Miyazaki’s films have their share of untrustworthy families. Chihiro’s parents certainly are not wise. They are shown to be self-centered and greedy at the beginning of the film. Chihiro’s quality as a person and resilience in a crisis are shown to exist in contrast to their failings, but this kind of dysfunction is an exception for Miyazaki. Howl’s Moving Castle would be the other example of a dysfunctional family that comes to mind. In most cases, whether present or not, parents provide a positive influence on their children in Miyazaki films. Films in this genre include: Ponyo, My Neighbor Totoro, A Whisper of the Heart, Kiki’s Delivery Service, Castle in the Sky, Naussica and Porco Rosso. If you want your kids to grow up respecting your influence in their life and appreciating you as a parent, you might find these films to be better stories to feed them than Disney’s.
The Final Verdict:
If my 5-year-old wants to pretend, I am much more excited when I hear her playing Kiki’s Delivery Service than if she plays Tangled. The Disney princess industrial complex — smacked down by a better storyteller Hayao Miyazaki! Miyazaki using Disney to send American children better stories and role models — double smacked down!
[This article originally ran in January, 2012.]
17 thoughts on “Great Geek Debates: Disney Princesses vs. Hayao Miyazaki”
Fantastic article. My daughter is not yet 1 year old so we’re a ways off watching films yet, but we have already made a decision to try and avoid Disneyfied things as much as possible. I am so eager to share the Ghibli films with her as she gets older. Mainly because I think they are awesome and super-cute films, but you have actually solidified some things in my mind about how I want her to relate to characters in the stories too.
I see your arguments and concern. One part that bothered me was your over-simplification of Belle taming Beast which was skewed to support your position. “All it takes to transform him from a beast to a gentleman is my gorgeous body in a low-cut dress plus one little dance in a CG room, a snowball fight and a kiss.” That completely undermines the foundation of their relationship. The ballroom scene doesn’t come until after they’ve already built a friendship established on trust, kindness, having fun together, and understanding. She takes the time to transform him into a gentleman by teaching him how to read and use proper etiquette, and even those things she does not because she’s into him, but because she’s making the best of a situation that she selflessly promised to remain in.
I share to a degree the growing concern of “princess culture”, but sometimes we only see what we want to see (or in this case see what we don’t want seen). It would not be far off for somebody to read this and think this means that if their children watch Disney movies they will eventually rebel against their parents and and have warped views of their own sexuality.
On a positive note, I’d be grateful there is “safe” content out there like Disney movies that have prompted you to have these conversations with your children. Parents would be remiss if they found nothing wrong with the media content being served to their children and then we just let media raise them and never have meaning conversations with them about life and the world around them.
I loved this article!
I would only like to point out one small thing, it might also be a good idea to use themself instead of himself in a sentence like the one below.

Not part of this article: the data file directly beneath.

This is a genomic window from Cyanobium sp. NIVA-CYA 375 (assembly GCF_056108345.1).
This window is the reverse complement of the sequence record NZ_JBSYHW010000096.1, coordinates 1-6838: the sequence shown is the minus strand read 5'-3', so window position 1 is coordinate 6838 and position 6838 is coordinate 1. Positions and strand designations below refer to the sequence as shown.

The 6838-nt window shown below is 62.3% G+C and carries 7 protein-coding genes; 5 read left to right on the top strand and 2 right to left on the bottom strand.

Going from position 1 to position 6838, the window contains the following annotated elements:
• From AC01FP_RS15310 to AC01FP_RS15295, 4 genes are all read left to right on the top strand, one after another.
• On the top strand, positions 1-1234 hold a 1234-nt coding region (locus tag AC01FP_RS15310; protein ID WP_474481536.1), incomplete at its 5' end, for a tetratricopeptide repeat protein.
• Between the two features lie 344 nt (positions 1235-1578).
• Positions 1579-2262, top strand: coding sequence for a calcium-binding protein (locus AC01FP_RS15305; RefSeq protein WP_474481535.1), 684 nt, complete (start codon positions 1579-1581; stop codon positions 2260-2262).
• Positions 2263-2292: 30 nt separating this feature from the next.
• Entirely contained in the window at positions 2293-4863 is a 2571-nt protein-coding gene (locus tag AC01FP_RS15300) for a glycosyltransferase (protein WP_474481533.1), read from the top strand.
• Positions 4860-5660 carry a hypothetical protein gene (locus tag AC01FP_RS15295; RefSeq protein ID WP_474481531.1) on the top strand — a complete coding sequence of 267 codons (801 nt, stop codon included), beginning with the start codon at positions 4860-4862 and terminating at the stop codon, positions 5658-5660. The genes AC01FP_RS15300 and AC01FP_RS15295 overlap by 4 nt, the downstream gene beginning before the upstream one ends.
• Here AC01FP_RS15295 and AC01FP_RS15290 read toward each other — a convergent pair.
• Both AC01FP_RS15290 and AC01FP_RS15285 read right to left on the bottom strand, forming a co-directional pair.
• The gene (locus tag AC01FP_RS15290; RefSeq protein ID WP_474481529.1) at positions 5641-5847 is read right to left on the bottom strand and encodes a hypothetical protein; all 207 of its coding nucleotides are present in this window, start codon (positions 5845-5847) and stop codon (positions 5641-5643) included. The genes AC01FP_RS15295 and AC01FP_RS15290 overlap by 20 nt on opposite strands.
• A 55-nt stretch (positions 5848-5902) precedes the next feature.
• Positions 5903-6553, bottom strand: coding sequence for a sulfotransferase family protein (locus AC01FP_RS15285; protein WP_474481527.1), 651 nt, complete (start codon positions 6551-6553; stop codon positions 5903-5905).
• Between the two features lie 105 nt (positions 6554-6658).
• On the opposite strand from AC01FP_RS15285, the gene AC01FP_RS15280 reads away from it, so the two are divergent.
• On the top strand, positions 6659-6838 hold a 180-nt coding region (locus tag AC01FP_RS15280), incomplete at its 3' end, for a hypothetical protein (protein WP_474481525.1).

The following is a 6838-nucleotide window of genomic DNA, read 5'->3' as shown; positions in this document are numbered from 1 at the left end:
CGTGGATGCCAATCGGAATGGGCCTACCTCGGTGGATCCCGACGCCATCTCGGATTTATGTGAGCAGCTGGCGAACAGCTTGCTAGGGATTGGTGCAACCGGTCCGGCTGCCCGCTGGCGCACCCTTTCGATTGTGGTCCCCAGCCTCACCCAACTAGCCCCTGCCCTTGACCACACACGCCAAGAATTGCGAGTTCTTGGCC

“It seems reasonable to assume they are more influenced by the stories we give them than an adult, who is better able to separate himself from the impact and message of a story.”
This might seem like a small thing, but I actually think this is one of the things that will influence your girls just as much as many of the harmful stereotypes you talk about. The fact that girls and women are subtly reminded, every single day, that men are the norm for our species while we merely a second class version of humanity, does great harm to our sense of self worth.
I know that this is a big deal, because I’ve tried to change every unmotivated version of he to she and feeling the huge effort it took out of me and feeling how wrong it sounded and felt even to me, a hardcore feminist – and even once when I was describing the rules in roller derby, where all the players _are_ women – I must assume that I still have a lot of inherited patterns to battle against. (Luckily, in Swedish we have added a third, gender neutral personal pronoun for the third person, which makes it a bit simpler – it actually feels less difficult to use that, than to use the female pronoun for an unknown person).
Er, where are you from, the middle east? Obviously nowhere near Western culture, where women get their way in nearly everything.
Hello, I’m a geek father, I’ve considered to rent and buy some movies for my kids (boy 5yo & girl 4yo), one of them was My neighbor Totoro, but I didn’t know if they were suitable for my kids, Thanks.
I am not a parent, but I was a 6-year-old girl when The Little Mermaid was released. 8 for Beauty and the Beast. I loved both of them. Was obsessed with the TLM. I grew up on Disney’s Renaissance, though the “princess industrial complex” did not exist in the late 80s/early 90s as it does now. None of the movies had any influence over my relationship with my parents. I loved and respected both of my parents because they loved and respected me. They didn’t try to suppress or control me or my passion — they never gave me reason to resent them the way the characters in these films do. Instead I related to Belle’s and Ariel’s intelligence, curiousity and passion. And the way they were treated as oddballs by their peers (I was teased a lot for my passion and awkwardness as a kid). Miyazaki’s films are amazing, and yes the storytelling has a one-up on Disney, but your open and kind relationship with your children will have far more influence on them than any movie could.